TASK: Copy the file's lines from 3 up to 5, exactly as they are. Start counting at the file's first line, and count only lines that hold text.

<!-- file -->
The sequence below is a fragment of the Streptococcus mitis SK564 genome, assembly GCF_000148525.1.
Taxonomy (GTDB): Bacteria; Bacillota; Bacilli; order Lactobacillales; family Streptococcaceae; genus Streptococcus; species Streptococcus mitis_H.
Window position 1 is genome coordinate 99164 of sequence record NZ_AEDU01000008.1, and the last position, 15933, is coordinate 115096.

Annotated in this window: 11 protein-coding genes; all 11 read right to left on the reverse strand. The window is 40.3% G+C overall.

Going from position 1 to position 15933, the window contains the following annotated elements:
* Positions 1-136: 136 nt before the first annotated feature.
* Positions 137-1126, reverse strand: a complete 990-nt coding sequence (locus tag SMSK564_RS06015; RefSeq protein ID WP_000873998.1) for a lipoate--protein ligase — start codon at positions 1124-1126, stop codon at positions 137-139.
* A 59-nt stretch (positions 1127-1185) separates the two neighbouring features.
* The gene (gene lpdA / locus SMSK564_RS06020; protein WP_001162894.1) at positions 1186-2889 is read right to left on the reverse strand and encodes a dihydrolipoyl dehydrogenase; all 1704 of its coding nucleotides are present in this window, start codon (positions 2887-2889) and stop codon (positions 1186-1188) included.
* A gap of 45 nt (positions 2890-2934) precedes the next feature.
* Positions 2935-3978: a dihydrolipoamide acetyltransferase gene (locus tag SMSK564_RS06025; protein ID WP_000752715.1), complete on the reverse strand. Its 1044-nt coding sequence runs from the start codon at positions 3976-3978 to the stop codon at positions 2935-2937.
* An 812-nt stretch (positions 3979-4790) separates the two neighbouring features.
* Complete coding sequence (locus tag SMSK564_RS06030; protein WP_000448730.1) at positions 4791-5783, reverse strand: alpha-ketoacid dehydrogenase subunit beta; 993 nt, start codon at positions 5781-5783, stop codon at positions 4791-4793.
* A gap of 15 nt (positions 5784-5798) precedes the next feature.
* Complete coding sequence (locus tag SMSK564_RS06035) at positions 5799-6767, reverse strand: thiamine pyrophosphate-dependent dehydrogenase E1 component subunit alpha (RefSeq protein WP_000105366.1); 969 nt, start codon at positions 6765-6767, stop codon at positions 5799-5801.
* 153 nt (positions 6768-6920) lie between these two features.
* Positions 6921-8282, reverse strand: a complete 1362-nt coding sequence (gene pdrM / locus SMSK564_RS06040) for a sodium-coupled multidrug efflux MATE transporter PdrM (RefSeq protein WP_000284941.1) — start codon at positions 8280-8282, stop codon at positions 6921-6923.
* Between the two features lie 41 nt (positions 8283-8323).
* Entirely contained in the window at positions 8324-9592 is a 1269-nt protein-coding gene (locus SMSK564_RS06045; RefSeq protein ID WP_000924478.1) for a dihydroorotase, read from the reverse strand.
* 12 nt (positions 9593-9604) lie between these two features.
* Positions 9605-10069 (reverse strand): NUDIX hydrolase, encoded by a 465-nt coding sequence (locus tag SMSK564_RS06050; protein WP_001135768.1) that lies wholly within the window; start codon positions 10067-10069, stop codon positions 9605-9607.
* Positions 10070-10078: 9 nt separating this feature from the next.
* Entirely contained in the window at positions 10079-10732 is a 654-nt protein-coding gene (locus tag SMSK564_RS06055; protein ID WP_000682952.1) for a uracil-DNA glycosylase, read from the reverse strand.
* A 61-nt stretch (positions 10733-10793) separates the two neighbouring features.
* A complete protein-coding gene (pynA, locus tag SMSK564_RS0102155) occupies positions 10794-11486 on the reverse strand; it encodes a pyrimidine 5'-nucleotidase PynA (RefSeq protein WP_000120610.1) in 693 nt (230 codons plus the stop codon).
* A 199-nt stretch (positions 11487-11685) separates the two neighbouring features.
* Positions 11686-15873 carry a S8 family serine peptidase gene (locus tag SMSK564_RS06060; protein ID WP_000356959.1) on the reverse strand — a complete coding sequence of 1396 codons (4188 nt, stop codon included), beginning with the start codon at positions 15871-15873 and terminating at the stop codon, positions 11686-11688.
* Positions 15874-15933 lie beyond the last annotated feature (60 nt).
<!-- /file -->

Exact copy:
Window position 1 is genome coordinate 99164 of sequence record NZ_AEDU01000008.1, and the last position, 15933, is coordinate 115096.

Annotated in this window: 11 protein-coding genes; all 11 read right to left on the reverse strand. The window is 40.3% G+C overall.

Going from position 1 to position 15933, the window contains the following annotated elements: